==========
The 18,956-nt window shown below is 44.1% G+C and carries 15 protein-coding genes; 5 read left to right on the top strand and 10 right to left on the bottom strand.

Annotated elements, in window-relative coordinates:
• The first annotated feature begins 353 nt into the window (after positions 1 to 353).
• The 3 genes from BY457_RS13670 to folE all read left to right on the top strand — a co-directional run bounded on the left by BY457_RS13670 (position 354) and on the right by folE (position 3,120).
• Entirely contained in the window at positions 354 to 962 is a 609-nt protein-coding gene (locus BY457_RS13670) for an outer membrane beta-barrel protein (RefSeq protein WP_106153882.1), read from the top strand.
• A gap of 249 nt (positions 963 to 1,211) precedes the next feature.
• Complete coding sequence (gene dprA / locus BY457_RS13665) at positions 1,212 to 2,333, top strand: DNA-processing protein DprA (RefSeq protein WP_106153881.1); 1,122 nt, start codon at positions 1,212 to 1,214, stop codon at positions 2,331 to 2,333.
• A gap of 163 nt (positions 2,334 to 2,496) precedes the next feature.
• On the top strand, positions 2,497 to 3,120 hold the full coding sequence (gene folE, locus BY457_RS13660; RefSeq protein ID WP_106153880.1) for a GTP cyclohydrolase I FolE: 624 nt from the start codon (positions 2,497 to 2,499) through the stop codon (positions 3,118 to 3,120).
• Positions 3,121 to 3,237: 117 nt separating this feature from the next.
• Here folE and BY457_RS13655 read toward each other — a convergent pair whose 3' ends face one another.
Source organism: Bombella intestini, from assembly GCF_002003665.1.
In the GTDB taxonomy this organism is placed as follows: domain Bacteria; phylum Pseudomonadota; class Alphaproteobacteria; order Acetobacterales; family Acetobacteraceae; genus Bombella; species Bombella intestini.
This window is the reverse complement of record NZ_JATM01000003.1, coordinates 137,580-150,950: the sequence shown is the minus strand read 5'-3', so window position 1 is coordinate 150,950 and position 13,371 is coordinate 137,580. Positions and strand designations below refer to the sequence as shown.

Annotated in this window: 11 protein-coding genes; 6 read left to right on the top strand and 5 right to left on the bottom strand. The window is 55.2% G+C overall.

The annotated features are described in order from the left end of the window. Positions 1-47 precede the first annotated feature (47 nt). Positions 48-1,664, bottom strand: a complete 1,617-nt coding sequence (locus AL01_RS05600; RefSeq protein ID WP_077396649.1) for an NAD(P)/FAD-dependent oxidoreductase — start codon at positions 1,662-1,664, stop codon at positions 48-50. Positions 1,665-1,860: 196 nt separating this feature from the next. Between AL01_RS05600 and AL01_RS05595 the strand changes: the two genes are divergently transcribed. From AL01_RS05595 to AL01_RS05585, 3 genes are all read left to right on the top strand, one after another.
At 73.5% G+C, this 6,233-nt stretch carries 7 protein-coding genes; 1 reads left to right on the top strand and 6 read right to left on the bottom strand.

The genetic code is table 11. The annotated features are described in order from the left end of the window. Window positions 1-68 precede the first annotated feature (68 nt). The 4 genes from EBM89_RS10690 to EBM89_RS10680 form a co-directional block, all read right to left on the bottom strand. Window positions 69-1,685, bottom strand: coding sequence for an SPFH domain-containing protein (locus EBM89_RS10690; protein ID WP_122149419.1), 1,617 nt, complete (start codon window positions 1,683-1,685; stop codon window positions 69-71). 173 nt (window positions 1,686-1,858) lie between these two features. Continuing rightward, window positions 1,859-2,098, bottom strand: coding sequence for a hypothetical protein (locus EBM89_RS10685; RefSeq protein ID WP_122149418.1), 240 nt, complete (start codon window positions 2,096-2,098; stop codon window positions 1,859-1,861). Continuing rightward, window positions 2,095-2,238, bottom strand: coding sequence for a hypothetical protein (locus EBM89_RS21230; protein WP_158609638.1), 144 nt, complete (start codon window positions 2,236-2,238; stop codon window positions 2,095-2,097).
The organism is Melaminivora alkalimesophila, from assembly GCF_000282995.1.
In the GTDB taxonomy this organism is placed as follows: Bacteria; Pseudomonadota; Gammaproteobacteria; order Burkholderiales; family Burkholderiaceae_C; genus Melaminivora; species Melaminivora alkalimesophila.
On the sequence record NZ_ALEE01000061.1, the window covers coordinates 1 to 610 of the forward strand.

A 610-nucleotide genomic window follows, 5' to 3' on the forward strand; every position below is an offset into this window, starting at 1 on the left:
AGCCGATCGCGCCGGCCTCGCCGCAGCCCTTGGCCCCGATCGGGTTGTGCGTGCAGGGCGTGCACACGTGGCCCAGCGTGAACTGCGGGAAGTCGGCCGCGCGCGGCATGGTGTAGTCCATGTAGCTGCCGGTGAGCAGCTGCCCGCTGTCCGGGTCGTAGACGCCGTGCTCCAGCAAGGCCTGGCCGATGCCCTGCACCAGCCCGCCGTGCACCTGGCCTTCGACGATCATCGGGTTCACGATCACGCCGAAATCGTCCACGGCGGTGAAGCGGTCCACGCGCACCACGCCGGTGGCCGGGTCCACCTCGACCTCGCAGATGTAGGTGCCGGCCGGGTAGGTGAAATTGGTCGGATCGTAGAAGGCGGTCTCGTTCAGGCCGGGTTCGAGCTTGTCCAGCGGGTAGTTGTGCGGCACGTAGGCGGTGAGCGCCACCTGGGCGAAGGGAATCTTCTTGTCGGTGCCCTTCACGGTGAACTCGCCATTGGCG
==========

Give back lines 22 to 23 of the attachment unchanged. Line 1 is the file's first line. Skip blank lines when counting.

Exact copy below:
A 610-nucleotide genomic window follows, 5' to 3' on the forward strand; every position below is an offset into this window, starting at 1 on the left:
AGCCGATCGCGCCGGCCTCGCCGCAGCCCTTGGCCCCGATCGGGTTGTGCGTGCAGGGCGTGCACACGTGGCCCAGCGTGAACTGCGGGAAGTCGGCCGCGCGCGGCATGGTGTAGTCCATGTAGCTGCCGGTGAGCAGCTGCCCGCTGTCCGGGTCGTAGACGCCGTGCTCCAGCAAGGCCTGGCCGATGCCCTGCACCAGCCCGCCGTGCACCTGGCCTTCGACGATCATCGGGTTCACGATCACGCCGAAATCGTCCACGGCGGTGAAGCGGTCCACGCGCACCACGCCGGTGGCCGGGTCCACCTCGACCTCGCAGATGTAGGTGCCGGCCGGGTAGGTGAAATTGGTCGGATCGTAGAAGGCGGTCTCGTTCAGGCCGGGTTCGAGCTTGTCCAGCGGGTAGTTGTGCGGCACGTAGGCGGTGAGCGCCACCTGGGCGAAGGGAATCTTCTTGTCGGTGCCCTTCACGGTGAACTCGCCATTGGCG